The first quarter of 2023 is now in the rearview, and already a few big names have fallen victim to cyberattacks. While it remains true that cybercriminals are becoming more advanced in their tactics, the top attacks of Q1 were relatively unsophisticated. Tried-and-true methods like phishing, social engineering, and credential-stuffing all played a role, reminding us of the importance of good cyber hygiene and basic security best practices. These include enforcing the principle of least privilege, validating user identities before granting access, and using multi-factor authentication (MFA).
T-Mobile has a less-than-pristine record when it comes to cyberattacks, having disclosed 18 incidents since 2018. Most recently, in November of 2022, an unauthorized actor leveraged a T-Mobile API to collect customer information including names, home addresses, and phone numbers for some 37 million customers. T-Mobile wasn’t aware of this latest incident until January 2023 but claims to have remediated the issue within a day of discovering it.
While the unauthorized activity wasn’t detected for more than a month, this was not an elaborate attack and at least one publication claims “T-Mobile’s latest customer data breach wasn’t a ‘hack’” at all. Indeed, there was no need to hack any systems because T-Mobile effectively left the door open by failing to secure their API. This allowed the perpetrator to simply connect and grab the freely available data.
It goes without saying that T-Mobile needs to properly secure their API. The best option from a security perspective would be to follow the principle of least privilege and enable access only for those who need it to do their jobs.
However, it is possible that T-Mobile intended for its API to be accessible to the broader developer community. Still, some basic security precautions like identity verification, ideally including MFA, need to be put in place. Every user, whether internal or external, wishing to access the API should be required to show a legitimate reason for connecting to the API (or any other resource). For external or other potentially risky connections, a zero-trust access solution could also record sessions and provide auditing capabilities for faster detection of suspicious activity.
In January, MailChimp suffered a breach after hackers gained access to employee credentials through a social engineering attack on MailChimp staff and contractors.
The attack was first detected in January when MailChimp noticed an unauthorized user accessing its customer support and admin tools. The actors accessed the data of 133 MailChimp customers, including the WooCommerce ECommerce plugin for WordPress. WooCommerce then had to email its own customers warning them that the MailChimp breach had exposed their names, store URLs, and email addresses.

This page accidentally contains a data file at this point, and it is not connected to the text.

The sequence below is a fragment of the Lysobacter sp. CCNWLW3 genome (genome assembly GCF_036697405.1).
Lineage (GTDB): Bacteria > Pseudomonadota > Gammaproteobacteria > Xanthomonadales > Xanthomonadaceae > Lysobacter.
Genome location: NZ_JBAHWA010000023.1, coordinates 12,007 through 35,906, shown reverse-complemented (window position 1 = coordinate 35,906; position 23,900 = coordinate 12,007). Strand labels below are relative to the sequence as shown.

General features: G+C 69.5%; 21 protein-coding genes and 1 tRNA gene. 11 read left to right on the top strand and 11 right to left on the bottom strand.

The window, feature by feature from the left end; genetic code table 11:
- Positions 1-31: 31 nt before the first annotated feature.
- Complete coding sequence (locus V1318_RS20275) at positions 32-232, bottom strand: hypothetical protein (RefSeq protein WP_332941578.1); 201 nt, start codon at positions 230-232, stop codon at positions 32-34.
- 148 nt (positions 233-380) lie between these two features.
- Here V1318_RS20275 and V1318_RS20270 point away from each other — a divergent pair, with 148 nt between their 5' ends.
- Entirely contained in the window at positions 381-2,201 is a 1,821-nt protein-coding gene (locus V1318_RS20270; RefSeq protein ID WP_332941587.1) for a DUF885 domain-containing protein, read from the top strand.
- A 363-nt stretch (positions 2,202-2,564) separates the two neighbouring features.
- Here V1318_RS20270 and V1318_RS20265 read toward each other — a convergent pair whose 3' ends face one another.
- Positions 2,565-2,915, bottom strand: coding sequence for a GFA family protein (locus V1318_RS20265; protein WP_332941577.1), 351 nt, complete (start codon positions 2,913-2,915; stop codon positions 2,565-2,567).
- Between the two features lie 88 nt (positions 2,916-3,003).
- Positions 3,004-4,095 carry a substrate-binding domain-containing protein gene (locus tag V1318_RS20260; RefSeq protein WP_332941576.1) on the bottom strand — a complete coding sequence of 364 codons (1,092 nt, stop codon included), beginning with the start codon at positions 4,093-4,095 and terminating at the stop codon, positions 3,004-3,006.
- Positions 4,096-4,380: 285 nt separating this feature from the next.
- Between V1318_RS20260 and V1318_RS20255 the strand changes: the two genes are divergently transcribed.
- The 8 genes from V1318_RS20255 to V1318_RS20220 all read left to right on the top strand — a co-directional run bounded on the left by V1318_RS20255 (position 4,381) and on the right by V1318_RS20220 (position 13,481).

If this breach is anything like previous MailChimp breaches, the data may later be used in further social engineering attacks on end users.
Social engineering isn’t going away anytime soon, but MailChimp can limit the possibility for damage by enforcing zero-trust access for all employees and contractors. Even if a perpetrator succeeds in their social engineering attack on a single user, zero trust would prevent lateral movement and make it much less likely that the attacker could reach admin tools. In fact, they would not even be able to even see which assets exist in the network, which is cloaked in the zero-trust model.
In addition, it’s worth emphasizing that WooCommerce and their customers also suffered harm in this attack despite not even being the initial target. WooCommerce simply uses MailChimp as a third-party vendor – but in today’s cyberthreat landscape that is enough to put them at risk. It is therefore crucial to have the proper security measures in place, like zero-trust access, to protect your own organization even if one of your suppliers or vendors is breached.
In January, Guildford County Schools detected an intrusion into its network. The Vice Society ransomware group stole hundreds of files and posted the records on their leak site. The files likely contain sensitive internal documents with information about at-risk students.
This comes after a possibly-related cyberattack the week before, which affected the school’s IT and phone systems. The incident continues a spate of attacks on U.K. schools targeting highly confidential data.
Schools often run on outdated systems and software, and they regularly lack the IT resources and expertise to effectively secure their networks. Simply put, an expensive, disruptive overhaul of IT systems is simply not possible for most school districts. The good news is that an advanced zero-trust access solution like Cyolo can enable the Guildford County Schools to extend modern security protocols like MFA and single sign-on (SSO) to their legacy systems with minimal change management or disruption.